where up1 in Equation (A1) can be obtained from Equation (18). up2 can be derived from the following energy balance law between the point at the second impulse (Point C in Figure 5) and the point at the maximum deformation after the second impulse (Point E in Figure 5) (Akehashi et al., 2018).

12m(vc+V)2=12k(dy-αup1)2+(kdy-αkup1)up2 +12αkup22+23c(vc+V)(up2+dy-αup1)    (A2)

From Equation (A2), up2/dy can be derived by

up2dy=-{1-αup1dy+43h(vc+VVy)}+{1-αup1dy+43h(vc+VVy)}2-α{(1-αup1dy)2+83h(1-αup1dy)(vc+VVy)-(vc+VVy)2}α, (A3)

where vc can be obtained by Equation (15).

The velocity ṽ in Equation (22) can be obtained by solving the equation of motion in the unloading process after experiencing the maximum deformation −umax 2 (Point E in Figure 5) after the second impulse. The equation of motion in the unloading process (between Point E and Point G in Figure 5) can be expressed by

mu¨+cu˙+ku+k(1-α)(up1-up2)=0    (A4)

The displacement, velocity, and acceleration responses can be computed by solving Equation (A4) and substituting u(0)=-umax2=dy-up1+up2,u˙(0)=0 at the transition point (Point E).

u(t)=11-h2(dy-αup1+αup2)e-hωt ×cos(ωt-arctanh1-h2)-(1-α)(up1-up2)    (A5a)
u˙(t)=-11-h2(1-αup1dy+αup2dy)e-hωtVy sin (ωt)        (A5b)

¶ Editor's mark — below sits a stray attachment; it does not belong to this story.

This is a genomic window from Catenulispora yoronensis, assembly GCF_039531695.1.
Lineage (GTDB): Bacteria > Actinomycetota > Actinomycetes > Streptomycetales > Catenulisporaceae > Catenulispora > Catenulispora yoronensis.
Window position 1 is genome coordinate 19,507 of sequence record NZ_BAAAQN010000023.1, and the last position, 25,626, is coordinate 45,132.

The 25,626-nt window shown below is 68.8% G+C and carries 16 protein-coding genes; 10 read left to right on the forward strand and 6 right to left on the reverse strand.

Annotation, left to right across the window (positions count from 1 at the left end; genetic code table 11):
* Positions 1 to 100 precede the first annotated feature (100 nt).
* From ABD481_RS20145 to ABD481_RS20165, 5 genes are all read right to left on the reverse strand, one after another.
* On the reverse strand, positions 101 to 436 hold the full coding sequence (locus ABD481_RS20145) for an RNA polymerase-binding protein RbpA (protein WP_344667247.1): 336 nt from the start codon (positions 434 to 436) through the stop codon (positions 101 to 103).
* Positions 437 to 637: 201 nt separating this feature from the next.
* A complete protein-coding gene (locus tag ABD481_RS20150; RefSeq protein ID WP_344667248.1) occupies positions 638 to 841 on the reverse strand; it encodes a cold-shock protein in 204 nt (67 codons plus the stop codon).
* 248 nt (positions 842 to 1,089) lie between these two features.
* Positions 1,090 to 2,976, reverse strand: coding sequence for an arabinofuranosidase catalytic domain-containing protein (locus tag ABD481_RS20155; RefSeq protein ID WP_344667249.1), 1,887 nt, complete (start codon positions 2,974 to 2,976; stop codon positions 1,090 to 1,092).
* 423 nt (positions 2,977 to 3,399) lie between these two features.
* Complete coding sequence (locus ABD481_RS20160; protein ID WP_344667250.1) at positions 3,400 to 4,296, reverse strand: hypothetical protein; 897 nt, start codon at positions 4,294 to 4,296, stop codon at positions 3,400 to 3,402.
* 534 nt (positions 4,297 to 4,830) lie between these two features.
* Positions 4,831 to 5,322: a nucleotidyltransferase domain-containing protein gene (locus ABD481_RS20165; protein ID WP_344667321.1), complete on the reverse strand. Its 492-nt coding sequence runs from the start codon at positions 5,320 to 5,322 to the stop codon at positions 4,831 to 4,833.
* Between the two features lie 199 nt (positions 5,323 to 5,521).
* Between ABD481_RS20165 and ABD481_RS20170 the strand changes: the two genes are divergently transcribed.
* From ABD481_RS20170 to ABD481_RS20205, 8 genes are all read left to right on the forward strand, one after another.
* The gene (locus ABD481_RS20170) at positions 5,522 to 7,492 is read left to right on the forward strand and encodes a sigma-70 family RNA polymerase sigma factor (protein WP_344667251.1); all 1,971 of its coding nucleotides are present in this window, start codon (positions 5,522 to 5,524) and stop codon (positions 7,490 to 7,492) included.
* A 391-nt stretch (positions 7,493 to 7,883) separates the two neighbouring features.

u¨(t)=-11-h2(1-αup1dy+αup2dy)e-hωtVyω cos (ωt+arctanh1-h2)    (A5c)

In Equations (A5a–c), t = 0 was set at Point E. From Equation (A5a), the timing tv max when u˙(t) becomes maximum can be obtained as tvmax=((1/2)π-arctan(h/1-h2))/ω and the velocity ṽ can be obtained by substituting tv max into Equation (A5b).

v˜Vy=|u˙(t=tv max)Vy|=-u˙(t=tv max)Vy=(1-αup1dy+αup2dy)exp{-h1-h2(12π-arctanh1-h2)}    (A6)

With the notation λ = (− αup1 + αup2)/dy and Equation (A6), Equation (22) can be transformed into the following equation.

(1+λ)2=(1-λ)2+1α(1-λ)2+83hv˜Vy{2-1α(1-λ)}                    =(1-λ)2+1α(1-λ)2+83h(1+λ)H{2-1α(1-λ)},         (A7)

where H=exp[(-h/1-h2){π/2-arctan(h/1-h2)}]. From Equation (A7), λ is obtained as

λ=2α-1-83hHα  +2(α2-α){1-83hH+169h2H2(1-1α)}/(83hH-1)       (A8)

By substituting up1 by Equation (18) and up2 by Equation (A3) into λ = (− αup1 + αup2)/dy, the following equation can be derived.

[λ+(1+43hJ)]2=(1+43hJ)2-α(I2+83hIJ-J2),          (A9)

where 1 − αup1/dy = I, (vc + V)/Vy = J.

From Equation (15) and the notation V̄=V/Vy, J=(2-I)C+V̄ is obtained and the following equation can be derived by substituting J=(2-I)C+V̄ into Equation (A9).

[λ+1+43h{(2-I)C+V̄}]2=[I+43h{(2-I)C+V̄}]2-α[I2+83hI{(2-I)C+V̄}-{(2-I)C+V̄}2]         (A10)

Equation (A10) can be transformed into

I2{(1-α)-83h(1-α)C+αC2}+I{83h(1-α)(2C+V̄)  -4αC2-2αCV̄+83hC(λ+1)}+α(4C2+4CV̄+V̄2)  -(λ+1)2-83h(λ+1)(2C+V̄)=0    (A11)